The use of a brain-machine interface shows potential for helping to restore function in stroke patients with hand paralysis, according to a study of healthy adults published in the Journal of Neuroscience.
According to the study, researchers note that the brain-machine interface, which is designed to combine brain stimulation with a robotic device that controls hand movement, increases the output of pathways connecting the brain and spinal cord.
Researchers Alireza Gharabaghi and colleagues asked participants to imagine opening their hand without actually making any movement while their hand was placed in a device that passively opened and closed their fingers as it received the necessary input from their brain activity. Stimulating the hand area of the motor cortex at the same time, but not after, the robotic device initiated hand movement increased the strength of the neural signal, most likely by harnessing the processing power of additional neurons in the corticospinal tract, explains a media release from the Society for Neuroscience.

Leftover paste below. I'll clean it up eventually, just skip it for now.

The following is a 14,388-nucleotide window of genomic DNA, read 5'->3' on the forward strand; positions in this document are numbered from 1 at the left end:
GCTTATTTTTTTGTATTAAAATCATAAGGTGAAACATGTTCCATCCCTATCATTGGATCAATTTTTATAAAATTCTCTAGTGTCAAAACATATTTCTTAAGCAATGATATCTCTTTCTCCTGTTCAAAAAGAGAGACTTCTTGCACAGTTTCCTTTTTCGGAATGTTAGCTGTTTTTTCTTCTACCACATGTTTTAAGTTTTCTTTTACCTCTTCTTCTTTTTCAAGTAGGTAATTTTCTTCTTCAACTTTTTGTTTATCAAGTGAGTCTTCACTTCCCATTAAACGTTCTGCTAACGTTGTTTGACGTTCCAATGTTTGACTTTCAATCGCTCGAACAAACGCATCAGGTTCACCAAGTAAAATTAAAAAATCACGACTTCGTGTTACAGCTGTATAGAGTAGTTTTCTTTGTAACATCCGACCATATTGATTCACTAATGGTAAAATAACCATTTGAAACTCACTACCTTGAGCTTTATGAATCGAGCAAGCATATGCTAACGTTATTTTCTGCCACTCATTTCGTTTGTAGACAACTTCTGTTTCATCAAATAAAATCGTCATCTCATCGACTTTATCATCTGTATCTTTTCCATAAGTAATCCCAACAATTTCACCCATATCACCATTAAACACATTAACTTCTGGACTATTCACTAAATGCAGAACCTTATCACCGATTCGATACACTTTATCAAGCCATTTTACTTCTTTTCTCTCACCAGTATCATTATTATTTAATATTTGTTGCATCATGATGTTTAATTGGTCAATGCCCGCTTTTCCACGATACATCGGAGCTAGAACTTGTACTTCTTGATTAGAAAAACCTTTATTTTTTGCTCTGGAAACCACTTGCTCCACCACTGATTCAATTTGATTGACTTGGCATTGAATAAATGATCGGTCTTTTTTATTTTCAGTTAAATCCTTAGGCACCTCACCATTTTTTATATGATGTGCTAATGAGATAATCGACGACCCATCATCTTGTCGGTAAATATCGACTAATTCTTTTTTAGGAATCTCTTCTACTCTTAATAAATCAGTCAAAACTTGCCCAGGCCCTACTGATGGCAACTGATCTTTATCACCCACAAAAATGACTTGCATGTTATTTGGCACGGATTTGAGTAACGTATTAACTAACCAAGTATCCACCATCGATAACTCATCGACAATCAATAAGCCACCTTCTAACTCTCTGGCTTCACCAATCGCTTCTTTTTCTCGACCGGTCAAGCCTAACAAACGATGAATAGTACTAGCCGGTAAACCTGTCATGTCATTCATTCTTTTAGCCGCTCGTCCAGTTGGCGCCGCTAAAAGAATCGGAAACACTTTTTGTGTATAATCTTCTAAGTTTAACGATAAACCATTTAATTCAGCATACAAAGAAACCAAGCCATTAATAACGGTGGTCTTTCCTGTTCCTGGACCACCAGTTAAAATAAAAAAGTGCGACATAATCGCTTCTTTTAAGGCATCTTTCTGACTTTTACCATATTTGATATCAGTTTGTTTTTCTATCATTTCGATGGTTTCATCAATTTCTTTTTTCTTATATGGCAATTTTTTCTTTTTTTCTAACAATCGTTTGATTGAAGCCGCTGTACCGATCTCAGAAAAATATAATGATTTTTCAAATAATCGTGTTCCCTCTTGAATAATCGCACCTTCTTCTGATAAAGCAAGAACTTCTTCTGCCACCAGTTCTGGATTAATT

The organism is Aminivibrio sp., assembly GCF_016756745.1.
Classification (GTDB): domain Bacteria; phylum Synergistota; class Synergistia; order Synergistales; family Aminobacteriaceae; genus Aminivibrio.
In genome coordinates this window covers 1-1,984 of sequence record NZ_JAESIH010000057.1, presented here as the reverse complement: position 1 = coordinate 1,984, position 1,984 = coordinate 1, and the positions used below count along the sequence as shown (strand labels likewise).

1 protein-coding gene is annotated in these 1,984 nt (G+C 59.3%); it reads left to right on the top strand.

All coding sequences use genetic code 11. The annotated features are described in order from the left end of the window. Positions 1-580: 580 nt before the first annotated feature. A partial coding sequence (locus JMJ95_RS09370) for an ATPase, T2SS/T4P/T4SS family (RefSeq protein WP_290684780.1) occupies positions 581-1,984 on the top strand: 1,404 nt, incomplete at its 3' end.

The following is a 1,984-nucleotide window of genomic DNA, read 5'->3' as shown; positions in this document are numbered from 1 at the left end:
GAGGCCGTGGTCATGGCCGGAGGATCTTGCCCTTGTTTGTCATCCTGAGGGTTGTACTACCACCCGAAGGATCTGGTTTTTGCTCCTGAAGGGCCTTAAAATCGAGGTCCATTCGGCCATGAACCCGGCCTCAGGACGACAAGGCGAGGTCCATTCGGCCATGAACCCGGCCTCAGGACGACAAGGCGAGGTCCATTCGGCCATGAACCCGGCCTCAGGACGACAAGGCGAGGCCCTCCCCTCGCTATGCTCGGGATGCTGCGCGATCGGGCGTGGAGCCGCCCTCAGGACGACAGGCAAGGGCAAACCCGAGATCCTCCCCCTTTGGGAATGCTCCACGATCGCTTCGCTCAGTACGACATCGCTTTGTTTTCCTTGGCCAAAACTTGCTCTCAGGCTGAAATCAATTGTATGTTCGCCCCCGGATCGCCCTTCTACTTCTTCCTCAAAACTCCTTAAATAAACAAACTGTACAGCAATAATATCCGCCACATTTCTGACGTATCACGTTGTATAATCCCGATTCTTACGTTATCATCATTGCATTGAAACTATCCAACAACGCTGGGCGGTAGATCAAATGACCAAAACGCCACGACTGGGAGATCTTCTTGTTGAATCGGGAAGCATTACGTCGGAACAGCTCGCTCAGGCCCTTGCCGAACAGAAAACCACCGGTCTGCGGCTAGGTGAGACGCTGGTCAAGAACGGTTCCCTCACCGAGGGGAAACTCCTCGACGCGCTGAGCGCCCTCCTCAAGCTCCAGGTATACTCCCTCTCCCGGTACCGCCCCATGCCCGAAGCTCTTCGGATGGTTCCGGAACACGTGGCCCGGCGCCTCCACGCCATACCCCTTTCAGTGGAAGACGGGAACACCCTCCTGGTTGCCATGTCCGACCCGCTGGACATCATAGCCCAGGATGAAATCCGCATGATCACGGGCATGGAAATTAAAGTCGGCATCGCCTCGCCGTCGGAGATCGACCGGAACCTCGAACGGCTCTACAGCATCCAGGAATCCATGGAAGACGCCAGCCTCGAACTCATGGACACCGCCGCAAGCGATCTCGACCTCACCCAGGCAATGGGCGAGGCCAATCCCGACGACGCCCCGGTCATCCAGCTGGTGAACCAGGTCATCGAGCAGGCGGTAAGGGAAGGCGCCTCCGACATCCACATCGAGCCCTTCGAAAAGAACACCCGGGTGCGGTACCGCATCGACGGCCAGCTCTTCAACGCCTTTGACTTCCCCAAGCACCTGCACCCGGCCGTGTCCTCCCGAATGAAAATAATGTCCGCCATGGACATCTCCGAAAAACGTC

However, the signal decreased when participants were not required to imagine moving their hand. Delivering brain stimulation and robotic motor feedback simultaneously during rehabilitation may therefore be beneficial for patients who have lost voluntary muscle control, the release continues.
[Source(s): Society for Neuroscience]